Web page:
“God blessed them and God said to them: Be fertile and multiply; fill the earth and subdue it. Have dominion over the fish of the sea, the birds of the air, and all the living things that crawl on the earth.”

    I’m not seeing marriage established there.

    I see God bless human beings.

    I see God tell human beings to reproduce. I don’t see God telling human beings to reproduce within the context of marriage.

    Mark 4:
    I see no reference to marriage, although there are some references to seeds. Perhaps I missed the verse?

    Matthew 19:
    Again, in the context of first century Judaism there was no concept of homosexuality as an inborn attraction. It is not surprising that Jesus does not say anything about homosexuality in this passage.

    Jesus was addressing a particular audience, the Pharisees about a particular question.

    If anything, this passage should be taken as an argument against homosexual persons who are married being allowed to divorce.

    In this story Jesus combines Genesis 1 (Male and female he created them) as an explanation for Genesis 2 (therefore they become one flesh), but in Genesis 2 the reason they become one flesh is that they were one flesh originally (Eve taken from Adam’s side) whereas in Genesis 1 humans are created male and female from the start. Jesus is therefore quoting from text somewhat creatively in order to address his particular audience in this circumstance.

  • http://23-29 Peregrinus

    The Bible:
    “Before faith came, we were held in custody under law, confined for the faith that was to be revealed.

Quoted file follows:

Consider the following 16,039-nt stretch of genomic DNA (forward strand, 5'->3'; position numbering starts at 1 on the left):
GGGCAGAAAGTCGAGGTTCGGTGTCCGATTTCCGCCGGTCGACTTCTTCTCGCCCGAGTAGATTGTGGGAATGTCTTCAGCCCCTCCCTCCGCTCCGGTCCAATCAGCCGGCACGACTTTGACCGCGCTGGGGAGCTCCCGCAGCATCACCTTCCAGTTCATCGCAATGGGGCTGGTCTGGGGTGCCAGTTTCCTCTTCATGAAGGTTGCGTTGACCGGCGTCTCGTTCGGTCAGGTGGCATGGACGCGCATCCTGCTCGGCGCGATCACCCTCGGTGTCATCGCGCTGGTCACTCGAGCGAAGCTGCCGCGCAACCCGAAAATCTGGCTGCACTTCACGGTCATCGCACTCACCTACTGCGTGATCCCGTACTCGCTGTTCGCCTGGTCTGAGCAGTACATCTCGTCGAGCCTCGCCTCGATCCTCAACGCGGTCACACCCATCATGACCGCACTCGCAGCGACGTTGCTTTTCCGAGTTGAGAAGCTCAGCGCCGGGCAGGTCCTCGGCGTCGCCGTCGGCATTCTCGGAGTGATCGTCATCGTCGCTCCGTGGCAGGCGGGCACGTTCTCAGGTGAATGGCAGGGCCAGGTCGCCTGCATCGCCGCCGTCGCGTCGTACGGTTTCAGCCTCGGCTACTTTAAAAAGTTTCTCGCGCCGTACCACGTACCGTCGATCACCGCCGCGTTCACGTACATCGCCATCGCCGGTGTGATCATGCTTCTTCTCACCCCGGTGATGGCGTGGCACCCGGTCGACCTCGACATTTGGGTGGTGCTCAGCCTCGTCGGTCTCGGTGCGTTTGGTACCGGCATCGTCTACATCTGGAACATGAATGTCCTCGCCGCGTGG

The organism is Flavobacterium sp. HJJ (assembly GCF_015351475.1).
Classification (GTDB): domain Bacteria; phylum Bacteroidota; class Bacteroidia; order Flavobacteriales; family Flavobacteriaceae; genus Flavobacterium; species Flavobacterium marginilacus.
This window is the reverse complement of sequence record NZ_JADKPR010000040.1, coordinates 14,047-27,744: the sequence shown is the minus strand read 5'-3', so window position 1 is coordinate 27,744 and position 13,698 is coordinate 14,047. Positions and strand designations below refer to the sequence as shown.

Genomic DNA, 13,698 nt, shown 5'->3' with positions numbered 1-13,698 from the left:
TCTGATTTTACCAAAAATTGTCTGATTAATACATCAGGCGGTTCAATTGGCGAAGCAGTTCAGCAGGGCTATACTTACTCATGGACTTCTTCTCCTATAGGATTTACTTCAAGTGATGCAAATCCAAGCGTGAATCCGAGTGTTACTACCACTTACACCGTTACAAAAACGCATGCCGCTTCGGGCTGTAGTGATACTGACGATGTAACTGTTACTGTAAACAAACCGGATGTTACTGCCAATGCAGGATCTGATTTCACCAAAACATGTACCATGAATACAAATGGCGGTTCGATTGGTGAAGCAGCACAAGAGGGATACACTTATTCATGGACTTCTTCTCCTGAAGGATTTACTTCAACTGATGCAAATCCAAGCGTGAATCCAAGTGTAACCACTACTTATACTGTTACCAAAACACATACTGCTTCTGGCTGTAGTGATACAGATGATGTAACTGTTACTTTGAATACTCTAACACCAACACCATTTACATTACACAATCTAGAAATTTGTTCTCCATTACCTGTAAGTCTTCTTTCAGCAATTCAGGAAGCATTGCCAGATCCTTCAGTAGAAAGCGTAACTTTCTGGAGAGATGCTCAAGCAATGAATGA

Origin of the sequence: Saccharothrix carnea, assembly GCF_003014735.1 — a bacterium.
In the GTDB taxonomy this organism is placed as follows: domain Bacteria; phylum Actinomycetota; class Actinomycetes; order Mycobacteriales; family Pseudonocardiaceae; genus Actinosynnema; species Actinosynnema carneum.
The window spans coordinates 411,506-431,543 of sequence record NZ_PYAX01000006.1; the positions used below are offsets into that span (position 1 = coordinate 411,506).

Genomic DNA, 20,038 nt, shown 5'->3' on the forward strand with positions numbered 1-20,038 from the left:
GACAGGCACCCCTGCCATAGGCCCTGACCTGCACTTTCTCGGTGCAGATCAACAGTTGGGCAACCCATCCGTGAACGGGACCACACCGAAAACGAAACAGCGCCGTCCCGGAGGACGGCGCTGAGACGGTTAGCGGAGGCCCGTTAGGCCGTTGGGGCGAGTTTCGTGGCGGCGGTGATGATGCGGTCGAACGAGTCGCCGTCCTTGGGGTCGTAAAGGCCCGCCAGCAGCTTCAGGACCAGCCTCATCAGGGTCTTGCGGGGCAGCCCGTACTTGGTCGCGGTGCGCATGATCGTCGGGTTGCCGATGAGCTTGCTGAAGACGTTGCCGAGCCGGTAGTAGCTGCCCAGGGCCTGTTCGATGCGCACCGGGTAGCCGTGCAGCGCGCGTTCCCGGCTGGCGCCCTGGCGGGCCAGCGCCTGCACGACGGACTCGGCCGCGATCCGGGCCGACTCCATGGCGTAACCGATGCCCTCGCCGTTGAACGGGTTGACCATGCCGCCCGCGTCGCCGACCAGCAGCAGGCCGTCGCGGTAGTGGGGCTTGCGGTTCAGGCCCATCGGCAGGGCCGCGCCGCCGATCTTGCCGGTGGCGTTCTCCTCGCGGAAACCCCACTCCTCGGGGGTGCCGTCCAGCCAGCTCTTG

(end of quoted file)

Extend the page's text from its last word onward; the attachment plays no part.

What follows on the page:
Consequently, the law was our disciplinarian 16 for Christ, that we might be justified by faith.
    But now that faith has come, we are no longer under a disciplinarian.
    For through faith you are all children of God in Christ Jesus.
    For all of you who were baptized into Christ have clothed yourselves with Christ.
    There is neither Jew nor Greek, there is neither slave nor free person, there is not male and female; for you are all one in Christ Jesus.
    And if you belong to Christ, then you are Abraham’s descendant, heirs according to the promise.” (Gal 3:23-29)

    This is a challenge to rethink gender relationships in light of salvation. Paul would not have approved of homosexual sex, because in Paul’s day homosexual sex was something tied into inherently violent, exploitative, and unjust conditions. Either a boy was forced into sex as a prostitute, or a male slave was raped by his master. Those were the main ways of experiencing gay sex in 1st century Roman society.

    Obviously that’s very different from today. By understanding the history of the period, we can understand why the position evolved, and recognize that since those conditions have changed, the norms should change as well.

    “History is the great teacher of life”-Blessed John XIII

    Tradition: